. . . my pre-med INTRO chemistry class . . . had a curve that purposely failed 40% of the students. . . .

. . . I have always loved and respected teachers . . . They should be paid well . . .

Discuss.

There are many different types of teachers. Some are good and some are not. Some are smart and some are not. Ideally, ALL teachers would be good AND more knowledgable (in their subject areas) than their students. Knowledge is only ONE aspect of a good teacher, but it IS a necessary one.

You mention credentialing, which typically only applies to K-12 positions. So, I will focus on elementary educators.
Besides, the vast majority of my college professors were very knowledgable in their subject areas.

Very few elementary school teachers were straight A students. Most (but not all) K-12 teachers were C and B students (2.0 - 3.9).
Education majors also score lower (as a group) on standardized tests than combined majors.

Average GRE scores (2006-2009)
For All 06-09 majors: Verbal: 456, Quantitative: 590, & Writing: 3.8.
For Education majors: Verbal: 440, Quantitative: 522, & Writing: 4.2.

How much does it matter?

Teachers really don't need to be incredibly intelligent to teach third grade. They SHOULD be EXPERTS at the grade-level subjects, which they teach.
Some teachers do an amazing job, but some fail miserably IMHO.

Teaching programs vary greatly on GPA and other requirements. States don't currently (some did previously) require a master's degree to begin teaching in K-12 classrooms. Massachusetts, New York, and Ohio require teachers to receive a master's degree within five years of the time they begin teaching. Most schools only require master's degrees for Special Ed. teachers and counselors. In schools today, we still have uncertified teachers who are teaching with "emergency credentials" or as "long-term substitutes". This is why school districts have to report the percentage of fully credentialed teachers who are teaching in their classrooms.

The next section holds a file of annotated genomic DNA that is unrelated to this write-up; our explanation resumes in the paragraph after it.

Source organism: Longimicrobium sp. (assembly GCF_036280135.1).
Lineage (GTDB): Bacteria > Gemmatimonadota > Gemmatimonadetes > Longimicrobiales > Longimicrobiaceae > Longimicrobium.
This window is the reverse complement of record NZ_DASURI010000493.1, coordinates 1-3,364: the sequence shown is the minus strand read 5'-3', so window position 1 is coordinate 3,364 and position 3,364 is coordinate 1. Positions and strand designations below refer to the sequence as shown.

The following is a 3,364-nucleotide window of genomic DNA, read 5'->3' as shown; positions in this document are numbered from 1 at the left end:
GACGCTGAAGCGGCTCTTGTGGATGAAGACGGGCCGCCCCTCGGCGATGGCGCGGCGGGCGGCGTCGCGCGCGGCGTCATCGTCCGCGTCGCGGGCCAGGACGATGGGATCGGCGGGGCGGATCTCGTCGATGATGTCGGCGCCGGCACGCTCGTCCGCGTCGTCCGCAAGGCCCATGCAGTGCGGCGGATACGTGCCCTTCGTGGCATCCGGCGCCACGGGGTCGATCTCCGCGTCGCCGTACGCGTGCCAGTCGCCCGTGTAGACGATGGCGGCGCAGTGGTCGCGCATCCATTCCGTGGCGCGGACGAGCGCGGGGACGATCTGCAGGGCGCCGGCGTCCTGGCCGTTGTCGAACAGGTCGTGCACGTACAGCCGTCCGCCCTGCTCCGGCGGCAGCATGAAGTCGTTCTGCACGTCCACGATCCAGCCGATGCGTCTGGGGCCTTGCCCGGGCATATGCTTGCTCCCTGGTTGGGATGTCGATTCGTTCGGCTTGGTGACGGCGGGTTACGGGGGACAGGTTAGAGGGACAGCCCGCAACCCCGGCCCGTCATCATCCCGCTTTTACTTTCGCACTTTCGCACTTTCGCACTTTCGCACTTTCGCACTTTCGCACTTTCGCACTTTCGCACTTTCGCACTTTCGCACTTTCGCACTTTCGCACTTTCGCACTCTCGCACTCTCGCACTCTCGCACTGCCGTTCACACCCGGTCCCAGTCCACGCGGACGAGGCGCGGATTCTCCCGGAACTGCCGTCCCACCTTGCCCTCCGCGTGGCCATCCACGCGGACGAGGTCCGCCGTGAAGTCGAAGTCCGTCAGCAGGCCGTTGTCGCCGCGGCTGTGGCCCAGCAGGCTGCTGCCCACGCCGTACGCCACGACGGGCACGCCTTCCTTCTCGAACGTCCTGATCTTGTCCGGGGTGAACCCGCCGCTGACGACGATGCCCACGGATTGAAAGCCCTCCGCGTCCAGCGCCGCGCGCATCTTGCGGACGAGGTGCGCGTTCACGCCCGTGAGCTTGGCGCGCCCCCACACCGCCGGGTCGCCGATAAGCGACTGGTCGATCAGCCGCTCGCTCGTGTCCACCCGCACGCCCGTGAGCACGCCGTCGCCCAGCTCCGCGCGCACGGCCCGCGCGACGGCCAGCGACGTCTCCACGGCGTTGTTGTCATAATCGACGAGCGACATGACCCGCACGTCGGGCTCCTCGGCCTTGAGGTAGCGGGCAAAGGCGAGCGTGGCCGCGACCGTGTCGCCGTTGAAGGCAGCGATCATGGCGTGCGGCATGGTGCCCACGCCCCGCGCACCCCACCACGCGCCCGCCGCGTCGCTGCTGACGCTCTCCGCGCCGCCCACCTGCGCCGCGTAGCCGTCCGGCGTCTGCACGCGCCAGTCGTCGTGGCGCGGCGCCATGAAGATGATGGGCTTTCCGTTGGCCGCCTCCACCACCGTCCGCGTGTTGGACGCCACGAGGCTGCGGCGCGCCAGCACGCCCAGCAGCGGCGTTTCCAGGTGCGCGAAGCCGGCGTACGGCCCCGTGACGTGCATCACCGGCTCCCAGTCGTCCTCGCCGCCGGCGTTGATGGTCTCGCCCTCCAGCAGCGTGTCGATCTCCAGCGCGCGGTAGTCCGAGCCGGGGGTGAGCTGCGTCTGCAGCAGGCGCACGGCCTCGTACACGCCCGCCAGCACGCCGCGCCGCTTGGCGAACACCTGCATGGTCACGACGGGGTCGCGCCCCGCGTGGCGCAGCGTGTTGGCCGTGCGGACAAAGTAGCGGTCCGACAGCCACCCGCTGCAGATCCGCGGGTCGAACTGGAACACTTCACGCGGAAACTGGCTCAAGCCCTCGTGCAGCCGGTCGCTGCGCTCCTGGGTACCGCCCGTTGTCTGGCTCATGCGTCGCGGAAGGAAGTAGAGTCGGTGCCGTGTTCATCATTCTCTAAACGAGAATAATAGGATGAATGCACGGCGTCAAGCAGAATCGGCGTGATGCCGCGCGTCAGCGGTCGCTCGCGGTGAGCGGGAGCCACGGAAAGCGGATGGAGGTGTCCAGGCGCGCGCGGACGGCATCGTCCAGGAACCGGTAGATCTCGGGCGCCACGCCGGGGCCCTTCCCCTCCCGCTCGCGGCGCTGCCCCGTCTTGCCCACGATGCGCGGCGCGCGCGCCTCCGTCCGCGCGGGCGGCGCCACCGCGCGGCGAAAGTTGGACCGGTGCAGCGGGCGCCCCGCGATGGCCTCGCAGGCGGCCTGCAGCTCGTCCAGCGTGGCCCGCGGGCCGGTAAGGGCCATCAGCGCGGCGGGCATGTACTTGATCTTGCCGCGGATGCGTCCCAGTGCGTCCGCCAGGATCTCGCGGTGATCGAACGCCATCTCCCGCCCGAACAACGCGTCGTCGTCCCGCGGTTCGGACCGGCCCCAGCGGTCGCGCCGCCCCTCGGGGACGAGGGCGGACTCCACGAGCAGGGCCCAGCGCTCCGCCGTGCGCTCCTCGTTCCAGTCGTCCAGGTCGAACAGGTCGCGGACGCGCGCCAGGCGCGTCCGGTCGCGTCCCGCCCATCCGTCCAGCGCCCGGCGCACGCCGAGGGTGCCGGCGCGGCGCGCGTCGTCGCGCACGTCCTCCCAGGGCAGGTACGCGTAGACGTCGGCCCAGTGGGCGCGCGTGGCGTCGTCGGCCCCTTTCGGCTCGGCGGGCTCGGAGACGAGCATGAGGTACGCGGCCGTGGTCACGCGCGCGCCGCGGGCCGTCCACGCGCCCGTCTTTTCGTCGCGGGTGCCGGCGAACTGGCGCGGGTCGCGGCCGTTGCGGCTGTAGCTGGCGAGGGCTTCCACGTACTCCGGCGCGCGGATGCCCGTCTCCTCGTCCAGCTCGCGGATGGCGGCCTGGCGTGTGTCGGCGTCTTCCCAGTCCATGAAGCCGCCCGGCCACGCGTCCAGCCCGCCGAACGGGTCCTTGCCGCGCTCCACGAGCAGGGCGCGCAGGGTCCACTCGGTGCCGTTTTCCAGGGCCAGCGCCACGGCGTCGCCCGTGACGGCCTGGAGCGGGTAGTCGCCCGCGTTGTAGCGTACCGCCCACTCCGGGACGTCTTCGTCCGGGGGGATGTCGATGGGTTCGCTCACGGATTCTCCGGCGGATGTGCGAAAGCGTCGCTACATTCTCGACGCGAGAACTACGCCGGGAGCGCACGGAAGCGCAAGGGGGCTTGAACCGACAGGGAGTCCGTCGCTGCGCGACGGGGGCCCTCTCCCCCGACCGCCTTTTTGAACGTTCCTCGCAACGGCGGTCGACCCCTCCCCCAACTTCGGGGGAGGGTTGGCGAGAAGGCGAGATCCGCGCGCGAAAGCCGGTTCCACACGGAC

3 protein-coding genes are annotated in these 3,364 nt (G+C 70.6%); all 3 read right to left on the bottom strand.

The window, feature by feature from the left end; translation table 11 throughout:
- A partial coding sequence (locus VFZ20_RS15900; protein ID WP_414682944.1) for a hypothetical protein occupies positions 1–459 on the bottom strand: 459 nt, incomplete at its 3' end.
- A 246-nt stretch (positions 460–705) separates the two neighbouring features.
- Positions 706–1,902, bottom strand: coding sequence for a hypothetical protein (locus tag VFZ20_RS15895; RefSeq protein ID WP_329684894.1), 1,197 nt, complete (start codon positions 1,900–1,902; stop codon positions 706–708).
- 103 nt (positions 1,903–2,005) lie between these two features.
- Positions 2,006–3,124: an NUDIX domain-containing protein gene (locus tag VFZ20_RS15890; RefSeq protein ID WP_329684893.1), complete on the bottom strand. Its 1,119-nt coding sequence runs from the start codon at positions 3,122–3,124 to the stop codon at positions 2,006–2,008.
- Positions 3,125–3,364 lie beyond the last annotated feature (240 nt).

Stricter guidelines COULD improve the teacher pool. Also, limiting the number of attempts that teachers may take certification (Praxis) exams might result in eliminating less-qualified teachers. Unfortunately, school districts are very political, which often leads to hiring that is not based solely on finding the best teachers.


I do NOT think that failing 40% of students just for the sake of maintaining a strict grading curve is just. However, I do believe that teaching programs, degrees, and exams should be rigorous enough to weed out the ones who do not possess the knowledge to teach their subjects. I also favor minimum GPAs, SATs, & GREs for MANY professions.
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Old 06-20-2011, 10:39 AM
 
1,759 posts, read 1,696,319 times
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Holy emoticons!
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Old 06-20-2011, 10:44 AM
 
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If your state is on the bottom half of the list, you should be asking some questions.

Student's Chances of Success [based on education]

Massachusetts A 1
New Jersey A- 2
New Hampshire A- 3
Connecticut A- 4
Minnesota B+ 5
Maryland B+ 6
Vermont B+ 7
North Dakota B 8
Virginia B 9
Pennsylvania B 10
Wisconsin B 11
Iowa B 12
New York B 13
Colorado B- 14
Kansas B- 15
Nebraska B- 16